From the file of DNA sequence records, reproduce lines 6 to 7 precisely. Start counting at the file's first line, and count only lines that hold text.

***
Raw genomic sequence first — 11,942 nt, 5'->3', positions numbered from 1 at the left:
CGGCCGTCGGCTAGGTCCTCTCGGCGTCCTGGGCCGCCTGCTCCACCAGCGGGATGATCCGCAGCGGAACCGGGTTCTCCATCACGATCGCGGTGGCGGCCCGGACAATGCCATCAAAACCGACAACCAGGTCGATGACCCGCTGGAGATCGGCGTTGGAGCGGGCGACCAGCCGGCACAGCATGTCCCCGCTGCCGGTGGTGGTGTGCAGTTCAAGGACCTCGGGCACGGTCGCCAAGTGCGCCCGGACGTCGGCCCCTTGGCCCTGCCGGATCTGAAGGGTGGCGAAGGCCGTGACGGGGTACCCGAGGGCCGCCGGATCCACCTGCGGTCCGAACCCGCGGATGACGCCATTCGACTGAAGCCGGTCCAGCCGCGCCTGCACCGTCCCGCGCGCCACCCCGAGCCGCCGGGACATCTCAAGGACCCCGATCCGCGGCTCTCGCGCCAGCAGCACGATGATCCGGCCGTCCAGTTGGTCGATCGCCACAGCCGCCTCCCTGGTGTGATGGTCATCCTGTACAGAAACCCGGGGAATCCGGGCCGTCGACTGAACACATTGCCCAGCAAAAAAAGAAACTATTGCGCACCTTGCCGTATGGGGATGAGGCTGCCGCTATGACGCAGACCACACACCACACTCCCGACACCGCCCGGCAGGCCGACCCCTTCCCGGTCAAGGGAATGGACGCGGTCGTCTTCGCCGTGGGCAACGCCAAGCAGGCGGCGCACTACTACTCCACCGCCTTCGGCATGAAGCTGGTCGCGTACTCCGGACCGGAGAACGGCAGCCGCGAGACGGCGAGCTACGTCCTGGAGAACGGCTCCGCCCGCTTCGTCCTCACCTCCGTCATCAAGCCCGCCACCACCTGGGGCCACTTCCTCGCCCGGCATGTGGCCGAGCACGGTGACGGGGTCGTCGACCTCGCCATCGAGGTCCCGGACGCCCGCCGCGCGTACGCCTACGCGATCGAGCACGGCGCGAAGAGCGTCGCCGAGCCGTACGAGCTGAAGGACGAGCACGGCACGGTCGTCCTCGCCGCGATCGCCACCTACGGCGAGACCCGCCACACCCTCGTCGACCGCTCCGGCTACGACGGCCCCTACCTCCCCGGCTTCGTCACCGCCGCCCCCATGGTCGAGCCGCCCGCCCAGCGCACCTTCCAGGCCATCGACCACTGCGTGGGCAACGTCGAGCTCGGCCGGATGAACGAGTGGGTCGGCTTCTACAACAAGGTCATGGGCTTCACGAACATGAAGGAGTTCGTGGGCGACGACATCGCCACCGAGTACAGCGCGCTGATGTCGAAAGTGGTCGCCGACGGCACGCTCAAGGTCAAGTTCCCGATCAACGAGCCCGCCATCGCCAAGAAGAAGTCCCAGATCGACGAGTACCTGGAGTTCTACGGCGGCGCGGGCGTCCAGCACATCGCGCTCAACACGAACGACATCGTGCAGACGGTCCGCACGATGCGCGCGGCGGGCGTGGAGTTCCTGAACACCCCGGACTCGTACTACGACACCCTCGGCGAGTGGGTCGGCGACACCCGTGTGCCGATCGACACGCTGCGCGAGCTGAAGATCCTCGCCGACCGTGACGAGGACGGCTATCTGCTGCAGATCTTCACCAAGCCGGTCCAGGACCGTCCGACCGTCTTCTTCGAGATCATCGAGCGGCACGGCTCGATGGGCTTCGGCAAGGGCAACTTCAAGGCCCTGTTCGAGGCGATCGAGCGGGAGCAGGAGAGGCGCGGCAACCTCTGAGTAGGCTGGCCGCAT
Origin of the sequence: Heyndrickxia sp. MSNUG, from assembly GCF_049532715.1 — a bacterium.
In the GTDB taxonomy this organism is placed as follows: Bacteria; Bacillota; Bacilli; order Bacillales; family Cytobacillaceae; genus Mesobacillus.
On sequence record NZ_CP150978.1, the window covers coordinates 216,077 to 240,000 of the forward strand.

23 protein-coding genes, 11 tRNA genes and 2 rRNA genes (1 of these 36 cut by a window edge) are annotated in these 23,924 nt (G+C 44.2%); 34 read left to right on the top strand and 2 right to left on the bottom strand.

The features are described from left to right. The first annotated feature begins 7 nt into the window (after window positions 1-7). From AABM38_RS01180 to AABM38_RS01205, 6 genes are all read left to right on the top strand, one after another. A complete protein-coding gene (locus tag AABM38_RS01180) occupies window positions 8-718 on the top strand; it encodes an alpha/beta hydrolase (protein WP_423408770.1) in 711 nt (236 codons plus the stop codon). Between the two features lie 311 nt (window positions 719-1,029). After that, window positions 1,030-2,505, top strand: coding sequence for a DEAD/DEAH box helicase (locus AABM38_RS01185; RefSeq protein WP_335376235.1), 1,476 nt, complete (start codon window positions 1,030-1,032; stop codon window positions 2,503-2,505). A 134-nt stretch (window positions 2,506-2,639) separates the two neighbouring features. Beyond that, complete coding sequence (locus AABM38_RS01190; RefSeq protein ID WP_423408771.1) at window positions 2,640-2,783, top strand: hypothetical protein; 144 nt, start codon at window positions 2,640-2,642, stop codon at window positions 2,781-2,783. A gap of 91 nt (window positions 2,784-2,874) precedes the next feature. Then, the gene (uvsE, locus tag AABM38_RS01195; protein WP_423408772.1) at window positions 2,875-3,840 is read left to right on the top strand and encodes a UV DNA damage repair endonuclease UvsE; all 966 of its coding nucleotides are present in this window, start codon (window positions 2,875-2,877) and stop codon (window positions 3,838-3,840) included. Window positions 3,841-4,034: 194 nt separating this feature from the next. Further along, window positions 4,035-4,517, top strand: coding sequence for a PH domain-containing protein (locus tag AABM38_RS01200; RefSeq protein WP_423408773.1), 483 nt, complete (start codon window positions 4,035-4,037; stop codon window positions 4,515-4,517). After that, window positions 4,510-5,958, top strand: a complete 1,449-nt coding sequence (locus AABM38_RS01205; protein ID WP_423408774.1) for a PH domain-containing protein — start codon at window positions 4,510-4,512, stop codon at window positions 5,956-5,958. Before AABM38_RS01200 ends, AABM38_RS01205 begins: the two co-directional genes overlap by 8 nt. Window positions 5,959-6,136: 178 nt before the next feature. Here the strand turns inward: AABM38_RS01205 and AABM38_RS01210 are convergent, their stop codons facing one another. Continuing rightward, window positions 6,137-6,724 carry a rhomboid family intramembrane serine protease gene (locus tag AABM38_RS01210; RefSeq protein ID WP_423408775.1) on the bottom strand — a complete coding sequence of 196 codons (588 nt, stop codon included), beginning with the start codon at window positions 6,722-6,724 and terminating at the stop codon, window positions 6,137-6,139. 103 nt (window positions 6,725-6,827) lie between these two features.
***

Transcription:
23 protein-coding genes, 11 tRNA genes and 2 rRNA genes (1 of these 36 cut by a window edge) are annotated in these 23,924 nt (G+C 44.2%); 34 read left to right on the top strand and 2 right to left on the bottom strand.

The features are described from left to right. The first annotated feature begins 7 nt into the window (after window positions 1-7). From AABM38_RS01180 to AABM38_RS01205, 6 genes are all read left to right on the top strand, one after another. A complete protein-coding gene (locus tag AABM38_RS01180) occupies window positions 8-718 on the top strand; it encodes an alpha/beta hydrolase (protein WP_423408770.1) in 711 nt (236 codons plus the stop codon). Between the two features lie 311 nt (window positions 719-1,029). After that, window positions 1,030-2,505, top strand: coding sequence for a DEAD/DEAH box helicase (locus AABM38_RS01185; RefSeq protein WP_335376235.1), 1,476 nt, complete (start codon window positions 1,030-1,032; stop codon window positions 2,503-2,505). A 134-nt stretch (window positions 2,506-2,639) separates the two neighbouring features. Beyond that, complete coding sequence (locus AABM38_RS01190; RefSeq protein ID WP_423408771.1) at window positions 2,640-2,783, top strand: hypothetical protein; 144 nt, start codon at window positions 2,640-2,642, stop codon at window positions 2,781-2,783. A gap of 91 nt (window positions 2,784-2,874) precedes the next feature. Then, the gene (uvsE, locus tag AABM38_RS01195; protein WP_423408772.1) at window positions 2,875-3,840 is read left to right on the top strand and encodes a UV DNA damage repair endonuclease UvsE; all 966 of its coding nucleotides are present in this window, start codon (window positions 2,875-2,877) and stop codon (window positions 3,838-3,840) included. Window positions 3,841-4,034: 194 nt separating this feature from the next. Further along, window positions 4,035-4,517, top strand: coding sequence for a PH domain-containing protein (locus tag AABM38_RS01200; RefSeq protein WP_423408773.1), 483 nt, complete (start codon window positions 4,035-4,037; stop codon window positions 4,515-4,517). After that, window positions 4,510-5,958, top strand: a complete 1,449-nt coding sequence (locus AABM38_RS01205; protein ID WP_423408774.1) for a PH domain-containing protein — start codon at window positions 4,510-4,512, stop codon at window positions 5,956-5,958. Before AABM38_RS01200 ends, AABM38_RS01205 begins: the two co-directional genes overlap by 8 nt. Window positions 5,959-6,136: 178 nt before the next feature. Here the strand turns inward: AABM38_RS01205 and AABM38_RS01210 are convergent, their stop codons facing one another. Continuing rightward, window positions 6,137-6,724 carry a rhomboid family intramembrane serine protease gene (locus tag AABM38_RS01210; RefSeq protein ID WP_423408775.1) on the bottom strand — a complete coding sequence of 196 codons (588 nt, stop codon included), beginning with the start codon at window positions 6,722-6,724 and terminating at the stop codon, window positions 6,137-6,139. 103 nt (window positions 6,725-6,827) lie between these two features.